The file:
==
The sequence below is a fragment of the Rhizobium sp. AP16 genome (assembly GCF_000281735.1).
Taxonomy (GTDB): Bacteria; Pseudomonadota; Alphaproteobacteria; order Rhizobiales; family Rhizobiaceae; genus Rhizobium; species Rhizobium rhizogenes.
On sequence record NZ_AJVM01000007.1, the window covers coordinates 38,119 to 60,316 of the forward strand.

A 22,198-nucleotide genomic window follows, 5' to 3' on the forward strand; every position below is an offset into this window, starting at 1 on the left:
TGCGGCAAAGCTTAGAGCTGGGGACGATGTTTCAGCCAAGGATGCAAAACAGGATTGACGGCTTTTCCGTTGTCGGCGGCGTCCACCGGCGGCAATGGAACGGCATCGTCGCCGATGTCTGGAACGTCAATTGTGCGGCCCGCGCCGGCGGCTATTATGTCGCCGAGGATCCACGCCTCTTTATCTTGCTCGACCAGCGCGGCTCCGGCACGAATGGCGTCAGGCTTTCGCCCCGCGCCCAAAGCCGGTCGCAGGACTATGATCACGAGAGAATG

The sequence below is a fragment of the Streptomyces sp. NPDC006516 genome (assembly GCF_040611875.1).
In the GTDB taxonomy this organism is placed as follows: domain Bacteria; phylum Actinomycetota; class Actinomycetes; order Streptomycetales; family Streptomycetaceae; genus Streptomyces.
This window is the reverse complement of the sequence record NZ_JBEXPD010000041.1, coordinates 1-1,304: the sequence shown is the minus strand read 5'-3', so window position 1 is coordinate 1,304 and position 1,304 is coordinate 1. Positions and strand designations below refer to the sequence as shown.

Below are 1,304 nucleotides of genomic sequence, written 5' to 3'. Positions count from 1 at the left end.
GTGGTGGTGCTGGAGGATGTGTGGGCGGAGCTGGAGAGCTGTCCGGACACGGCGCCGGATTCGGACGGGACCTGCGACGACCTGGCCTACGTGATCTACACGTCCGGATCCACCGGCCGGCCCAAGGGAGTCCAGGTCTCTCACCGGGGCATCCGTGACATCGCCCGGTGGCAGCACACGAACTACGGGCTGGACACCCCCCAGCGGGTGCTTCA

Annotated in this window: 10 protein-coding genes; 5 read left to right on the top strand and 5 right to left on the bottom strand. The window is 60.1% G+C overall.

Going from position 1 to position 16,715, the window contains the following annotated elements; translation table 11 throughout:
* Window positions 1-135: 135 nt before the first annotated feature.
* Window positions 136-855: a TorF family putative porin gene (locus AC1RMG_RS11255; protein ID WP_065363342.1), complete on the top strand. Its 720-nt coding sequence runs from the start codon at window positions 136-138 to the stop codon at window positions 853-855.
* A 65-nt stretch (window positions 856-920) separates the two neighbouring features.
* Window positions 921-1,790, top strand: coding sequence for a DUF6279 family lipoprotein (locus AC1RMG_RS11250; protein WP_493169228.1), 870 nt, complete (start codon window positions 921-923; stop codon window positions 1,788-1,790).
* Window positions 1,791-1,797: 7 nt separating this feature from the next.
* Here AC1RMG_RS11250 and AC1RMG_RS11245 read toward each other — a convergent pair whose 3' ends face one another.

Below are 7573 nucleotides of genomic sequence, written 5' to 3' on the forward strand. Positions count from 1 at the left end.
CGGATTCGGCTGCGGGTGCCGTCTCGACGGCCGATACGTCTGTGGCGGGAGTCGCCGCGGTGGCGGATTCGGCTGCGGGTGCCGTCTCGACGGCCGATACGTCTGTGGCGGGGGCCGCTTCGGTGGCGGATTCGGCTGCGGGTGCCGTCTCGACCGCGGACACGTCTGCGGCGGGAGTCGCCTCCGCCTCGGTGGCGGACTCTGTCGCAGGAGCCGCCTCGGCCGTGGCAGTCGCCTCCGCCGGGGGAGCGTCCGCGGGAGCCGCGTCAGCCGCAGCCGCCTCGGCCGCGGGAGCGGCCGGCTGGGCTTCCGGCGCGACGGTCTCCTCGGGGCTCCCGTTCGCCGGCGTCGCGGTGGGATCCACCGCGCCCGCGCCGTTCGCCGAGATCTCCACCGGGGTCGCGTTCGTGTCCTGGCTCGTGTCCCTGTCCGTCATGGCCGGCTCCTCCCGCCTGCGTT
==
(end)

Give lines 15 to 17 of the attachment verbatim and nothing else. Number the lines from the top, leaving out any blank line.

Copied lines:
* A 65-nt stretch (window positions 856-920) separates the two neighbouring features.
* Window positions 921-1,790, top strand: coding sequence for a DUF6279 family lipoprotein (locus AC1RMG_RS11250; protein WP_493169228.1), 870 nt, complete (start codon window positions 921-923; stop codon window positions 1,788-1,790).
* Window positions 1,791-1,797: 7 nt separating this feature from the next.